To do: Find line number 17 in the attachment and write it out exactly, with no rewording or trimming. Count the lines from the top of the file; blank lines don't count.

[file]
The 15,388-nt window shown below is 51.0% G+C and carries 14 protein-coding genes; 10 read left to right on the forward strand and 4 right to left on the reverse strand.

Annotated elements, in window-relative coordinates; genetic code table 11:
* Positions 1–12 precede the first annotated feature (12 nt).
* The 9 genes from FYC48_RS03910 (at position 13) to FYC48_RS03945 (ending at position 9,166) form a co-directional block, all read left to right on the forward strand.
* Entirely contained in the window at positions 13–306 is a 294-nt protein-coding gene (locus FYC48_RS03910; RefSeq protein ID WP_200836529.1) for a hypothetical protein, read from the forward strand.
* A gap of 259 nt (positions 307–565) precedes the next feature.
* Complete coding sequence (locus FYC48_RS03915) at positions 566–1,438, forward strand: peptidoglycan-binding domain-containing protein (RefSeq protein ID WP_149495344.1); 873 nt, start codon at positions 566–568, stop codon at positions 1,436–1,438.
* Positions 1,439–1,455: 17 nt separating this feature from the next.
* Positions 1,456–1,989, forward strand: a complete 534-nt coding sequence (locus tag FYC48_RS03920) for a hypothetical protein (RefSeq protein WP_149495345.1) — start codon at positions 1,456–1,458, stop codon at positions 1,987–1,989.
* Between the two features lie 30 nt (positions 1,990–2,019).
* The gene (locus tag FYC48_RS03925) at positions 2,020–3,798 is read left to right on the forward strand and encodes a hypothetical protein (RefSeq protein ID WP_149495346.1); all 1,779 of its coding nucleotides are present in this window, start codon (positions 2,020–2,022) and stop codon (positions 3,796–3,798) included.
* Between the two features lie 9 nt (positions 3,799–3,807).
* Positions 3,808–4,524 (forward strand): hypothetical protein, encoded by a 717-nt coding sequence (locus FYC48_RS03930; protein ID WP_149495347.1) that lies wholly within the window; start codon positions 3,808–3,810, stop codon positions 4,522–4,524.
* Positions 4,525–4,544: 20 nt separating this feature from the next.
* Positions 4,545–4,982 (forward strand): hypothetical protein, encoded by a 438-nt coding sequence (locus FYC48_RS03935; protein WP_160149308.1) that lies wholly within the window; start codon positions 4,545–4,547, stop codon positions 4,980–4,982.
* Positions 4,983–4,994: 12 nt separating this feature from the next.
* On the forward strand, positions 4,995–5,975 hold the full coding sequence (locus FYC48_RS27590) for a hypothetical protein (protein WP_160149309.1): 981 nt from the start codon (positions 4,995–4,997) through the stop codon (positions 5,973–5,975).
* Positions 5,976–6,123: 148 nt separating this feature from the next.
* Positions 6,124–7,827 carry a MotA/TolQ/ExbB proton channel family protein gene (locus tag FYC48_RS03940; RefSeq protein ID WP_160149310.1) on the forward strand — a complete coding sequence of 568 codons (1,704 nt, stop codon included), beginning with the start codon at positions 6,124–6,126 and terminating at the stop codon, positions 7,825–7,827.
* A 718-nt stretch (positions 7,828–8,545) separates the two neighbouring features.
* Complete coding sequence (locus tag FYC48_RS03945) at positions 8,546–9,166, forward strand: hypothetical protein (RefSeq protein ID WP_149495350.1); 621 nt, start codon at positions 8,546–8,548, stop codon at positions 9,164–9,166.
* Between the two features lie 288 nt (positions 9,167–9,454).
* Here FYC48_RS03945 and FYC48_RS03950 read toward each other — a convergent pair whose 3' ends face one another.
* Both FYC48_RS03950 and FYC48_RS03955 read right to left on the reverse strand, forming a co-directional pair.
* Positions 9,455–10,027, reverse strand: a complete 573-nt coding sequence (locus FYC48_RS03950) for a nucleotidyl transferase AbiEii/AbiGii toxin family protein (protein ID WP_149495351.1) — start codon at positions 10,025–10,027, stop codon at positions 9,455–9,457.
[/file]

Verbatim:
* On the forward strand, positions 4,995–5,975 hold the full coding sequence (locus FYC48_RS27590) for a hypothetical protein (protein WP_160149309.1): 981 nt from the start codon (positions 4,995–4,997) through the stop codon (positions 5,973–5,975).